Microsoft’s source code signature control system is easily bypassed by Zloader malware


According to security research firm Check Point, a hacker group called MalSmoke launched a Zloader malware infection campaign in November 2021. Up to now, this campaign is still going on and growing in scale.

It is worth noting that the malware is capable of bypassing Microsoft’s source code signature checking system. It then deployed malware packages and to date has stolen the personal information of thousands of victims from 111 countries.

Zloader (also known as Terdot or DELoader) is a banking malware first discovered in 2015. It can steal account information and a lot of other private information from infected systems.

Recently, Zloader has also been used to distribute other types of malicious code including ransomware such as Ryuk and Egregor.

Abuse of remote management software Atera

In the last campaign, Zloader infected by distributing the Java.msi file as a modified Atera installer.

Atera is an enterprise remote monitoring and management software widely used in the IT field. As a result, anti-virus tools do not warn victims even if the installer has been modified.

It is not clear how the hacker managed to trick the victim into downloading the malicious file. However, they are more likely to be distributed through crack software or email scams.

Once launched, the malicious code will provide remote access to the system to the hacker. From there, the hacker can execute scripts and upload or download files.

Microsoft’s source code digital signature checking system has been bypassed

The remarkable thing about this tool is that Microsoft’s code signature checking system has been bypassed. Check Point experts confirmed that the appContast.dll file with the Zloader installation and registry modification task contains a valid source code signature. Therefore, the operating system trusts it and allows it to execute normally.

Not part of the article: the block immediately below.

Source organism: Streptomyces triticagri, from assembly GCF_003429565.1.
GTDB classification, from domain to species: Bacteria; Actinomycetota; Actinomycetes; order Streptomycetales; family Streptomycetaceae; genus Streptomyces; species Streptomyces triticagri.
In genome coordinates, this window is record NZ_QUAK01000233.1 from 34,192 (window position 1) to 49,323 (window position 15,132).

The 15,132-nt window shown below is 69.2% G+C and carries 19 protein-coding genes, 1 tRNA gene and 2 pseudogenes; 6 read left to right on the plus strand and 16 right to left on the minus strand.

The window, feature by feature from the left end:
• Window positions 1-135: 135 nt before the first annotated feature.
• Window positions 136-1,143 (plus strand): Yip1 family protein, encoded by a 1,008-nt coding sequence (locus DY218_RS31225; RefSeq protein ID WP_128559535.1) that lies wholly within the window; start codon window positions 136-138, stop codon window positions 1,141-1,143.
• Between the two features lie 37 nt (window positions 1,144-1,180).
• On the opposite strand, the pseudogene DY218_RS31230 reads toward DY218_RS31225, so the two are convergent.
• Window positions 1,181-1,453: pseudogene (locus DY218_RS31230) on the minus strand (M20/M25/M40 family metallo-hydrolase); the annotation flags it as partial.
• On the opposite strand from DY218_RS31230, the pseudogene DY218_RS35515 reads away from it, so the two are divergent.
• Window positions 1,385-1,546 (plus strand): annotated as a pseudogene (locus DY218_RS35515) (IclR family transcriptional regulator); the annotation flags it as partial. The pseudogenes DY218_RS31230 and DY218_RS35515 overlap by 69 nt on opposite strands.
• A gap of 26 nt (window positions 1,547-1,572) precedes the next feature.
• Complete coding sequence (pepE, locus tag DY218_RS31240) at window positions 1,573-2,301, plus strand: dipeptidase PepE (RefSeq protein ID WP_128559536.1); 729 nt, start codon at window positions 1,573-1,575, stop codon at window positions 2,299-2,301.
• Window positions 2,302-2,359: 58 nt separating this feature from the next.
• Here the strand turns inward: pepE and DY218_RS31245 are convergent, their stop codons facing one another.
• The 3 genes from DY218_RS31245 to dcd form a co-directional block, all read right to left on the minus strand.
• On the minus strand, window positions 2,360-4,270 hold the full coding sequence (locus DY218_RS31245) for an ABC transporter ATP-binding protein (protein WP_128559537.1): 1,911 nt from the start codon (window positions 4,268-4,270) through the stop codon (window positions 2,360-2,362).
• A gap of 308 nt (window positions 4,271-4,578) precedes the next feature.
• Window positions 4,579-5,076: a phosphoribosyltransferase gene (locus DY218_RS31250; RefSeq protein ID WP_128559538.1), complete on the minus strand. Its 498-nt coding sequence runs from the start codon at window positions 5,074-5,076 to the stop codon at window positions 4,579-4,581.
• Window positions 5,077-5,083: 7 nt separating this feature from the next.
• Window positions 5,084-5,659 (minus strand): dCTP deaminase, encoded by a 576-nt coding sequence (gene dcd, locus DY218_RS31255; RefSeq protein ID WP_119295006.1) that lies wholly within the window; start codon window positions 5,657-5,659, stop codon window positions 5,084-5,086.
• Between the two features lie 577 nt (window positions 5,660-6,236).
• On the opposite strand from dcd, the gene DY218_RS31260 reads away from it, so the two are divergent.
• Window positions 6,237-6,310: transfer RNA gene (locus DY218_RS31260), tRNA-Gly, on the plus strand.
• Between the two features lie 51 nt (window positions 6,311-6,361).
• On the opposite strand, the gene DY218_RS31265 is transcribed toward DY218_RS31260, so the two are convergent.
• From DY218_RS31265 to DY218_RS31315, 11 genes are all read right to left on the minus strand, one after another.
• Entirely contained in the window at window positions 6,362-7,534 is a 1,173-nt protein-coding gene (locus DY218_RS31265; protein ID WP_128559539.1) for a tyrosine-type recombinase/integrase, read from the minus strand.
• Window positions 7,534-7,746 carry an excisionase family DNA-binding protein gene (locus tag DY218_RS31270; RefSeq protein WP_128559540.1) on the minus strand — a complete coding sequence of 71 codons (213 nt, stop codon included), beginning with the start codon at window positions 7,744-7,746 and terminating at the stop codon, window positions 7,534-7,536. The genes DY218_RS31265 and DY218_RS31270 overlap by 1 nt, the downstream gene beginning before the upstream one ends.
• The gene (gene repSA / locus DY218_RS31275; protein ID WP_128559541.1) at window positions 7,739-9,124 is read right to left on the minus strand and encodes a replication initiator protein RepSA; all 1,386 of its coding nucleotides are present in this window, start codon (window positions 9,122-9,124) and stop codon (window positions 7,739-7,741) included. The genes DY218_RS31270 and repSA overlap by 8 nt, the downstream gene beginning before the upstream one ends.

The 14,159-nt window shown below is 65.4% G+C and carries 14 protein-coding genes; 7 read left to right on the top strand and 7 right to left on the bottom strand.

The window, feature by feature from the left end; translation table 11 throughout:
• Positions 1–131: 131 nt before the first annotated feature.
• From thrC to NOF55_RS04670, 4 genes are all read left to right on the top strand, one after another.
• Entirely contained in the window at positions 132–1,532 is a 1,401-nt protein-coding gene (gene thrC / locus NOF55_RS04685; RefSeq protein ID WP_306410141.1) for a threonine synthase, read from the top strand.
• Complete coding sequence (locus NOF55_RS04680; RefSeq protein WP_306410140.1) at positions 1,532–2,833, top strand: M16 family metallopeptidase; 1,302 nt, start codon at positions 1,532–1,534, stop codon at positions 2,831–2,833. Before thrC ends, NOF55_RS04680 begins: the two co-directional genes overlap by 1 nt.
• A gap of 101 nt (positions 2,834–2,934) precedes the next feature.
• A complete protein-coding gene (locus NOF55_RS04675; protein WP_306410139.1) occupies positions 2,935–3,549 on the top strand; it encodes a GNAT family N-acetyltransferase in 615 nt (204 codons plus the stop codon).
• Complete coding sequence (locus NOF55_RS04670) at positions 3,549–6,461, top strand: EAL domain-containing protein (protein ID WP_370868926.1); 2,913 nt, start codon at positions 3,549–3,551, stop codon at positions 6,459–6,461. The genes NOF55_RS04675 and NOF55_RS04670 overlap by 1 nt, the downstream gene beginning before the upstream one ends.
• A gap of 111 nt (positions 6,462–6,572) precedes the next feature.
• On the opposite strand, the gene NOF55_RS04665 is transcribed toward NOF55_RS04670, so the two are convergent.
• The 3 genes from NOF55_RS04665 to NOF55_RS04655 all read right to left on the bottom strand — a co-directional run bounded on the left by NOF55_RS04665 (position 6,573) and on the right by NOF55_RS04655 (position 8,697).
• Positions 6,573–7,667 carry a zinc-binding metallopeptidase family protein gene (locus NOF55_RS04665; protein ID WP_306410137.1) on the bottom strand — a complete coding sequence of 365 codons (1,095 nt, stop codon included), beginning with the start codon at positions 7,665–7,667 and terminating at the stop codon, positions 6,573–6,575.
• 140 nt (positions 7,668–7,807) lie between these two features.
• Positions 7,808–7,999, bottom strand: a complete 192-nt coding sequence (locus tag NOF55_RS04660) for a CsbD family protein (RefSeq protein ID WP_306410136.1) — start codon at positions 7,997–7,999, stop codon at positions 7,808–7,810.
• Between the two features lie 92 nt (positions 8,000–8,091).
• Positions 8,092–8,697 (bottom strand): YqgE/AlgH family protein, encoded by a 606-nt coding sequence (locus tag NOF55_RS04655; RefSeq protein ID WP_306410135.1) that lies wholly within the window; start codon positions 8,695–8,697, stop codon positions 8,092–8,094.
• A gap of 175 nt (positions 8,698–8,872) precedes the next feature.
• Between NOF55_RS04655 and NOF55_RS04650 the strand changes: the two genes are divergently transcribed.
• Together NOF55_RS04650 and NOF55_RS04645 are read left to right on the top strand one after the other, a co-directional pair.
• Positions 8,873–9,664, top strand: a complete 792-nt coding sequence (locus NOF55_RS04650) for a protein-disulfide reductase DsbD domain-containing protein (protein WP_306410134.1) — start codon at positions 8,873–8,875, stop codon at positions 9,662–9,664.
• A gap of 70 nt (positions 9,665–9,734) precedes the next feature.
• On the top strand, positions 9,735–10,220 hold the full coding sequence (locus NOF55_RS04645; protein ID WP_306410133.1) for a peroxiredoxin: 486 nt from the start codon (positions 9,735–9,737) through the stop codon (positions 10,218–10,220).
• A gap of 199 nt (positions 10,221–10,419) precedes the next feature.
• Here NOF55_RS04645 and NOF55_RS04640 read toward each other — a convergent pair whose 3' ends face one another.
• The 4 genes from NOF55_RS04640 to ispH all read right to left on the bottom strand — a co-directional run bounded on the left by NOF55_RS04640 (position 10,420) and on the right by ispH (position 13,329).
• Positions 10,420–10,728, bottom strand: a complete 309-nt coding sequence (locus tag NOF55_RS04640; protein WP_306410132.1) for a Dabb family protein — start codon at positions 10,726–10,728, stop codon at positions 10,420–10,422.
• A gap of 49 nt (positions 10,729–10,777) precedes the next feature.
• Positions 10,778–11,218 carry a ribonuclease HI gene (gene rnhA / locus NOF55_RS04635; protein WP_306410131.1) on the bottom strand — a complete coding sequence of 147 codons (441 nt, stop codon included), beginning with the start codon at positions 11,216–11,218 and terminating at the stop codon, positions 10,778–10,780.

Comparing the corrected DLL file with the original Atera DLL, the experts found minor modifications in the checksum and signature size. However, these changes are too small to invalidate the signature, but enough to append data to the signature portion of the file.

Microsoft has known about this vulnerability since 2012 and assigned it tracking codes CVE-2020-1599, CVE-2013-3900, and CVE-2021-0151. The company is also trying to release increasingly strict file verification policies. However, for some reason they are still disabled by default.

You can enable strict Microsoft policies by taking the following steps:

  • Open Notepad
  • Copy the following lines of code into Notepad:
Windows Registry Editor Version 5.00
[HKEY_LOCAL_MACHINESoftwareMicrosoftCryptographyWintrustConfig]
"EnableCertPaddingCheck"="1"

[HKEY_LOCAL_MACHINESoftwareWow6432NodeMicrosoftCryptographyWintrustConfig]
"EnableCertPaddingCheck"="1"
  • Save the Notepad file as a .reg . file
  • Double-click the saved file to run it

As of January 2, 2022, the latest Zloader campaign has hit 2,170 different systems.

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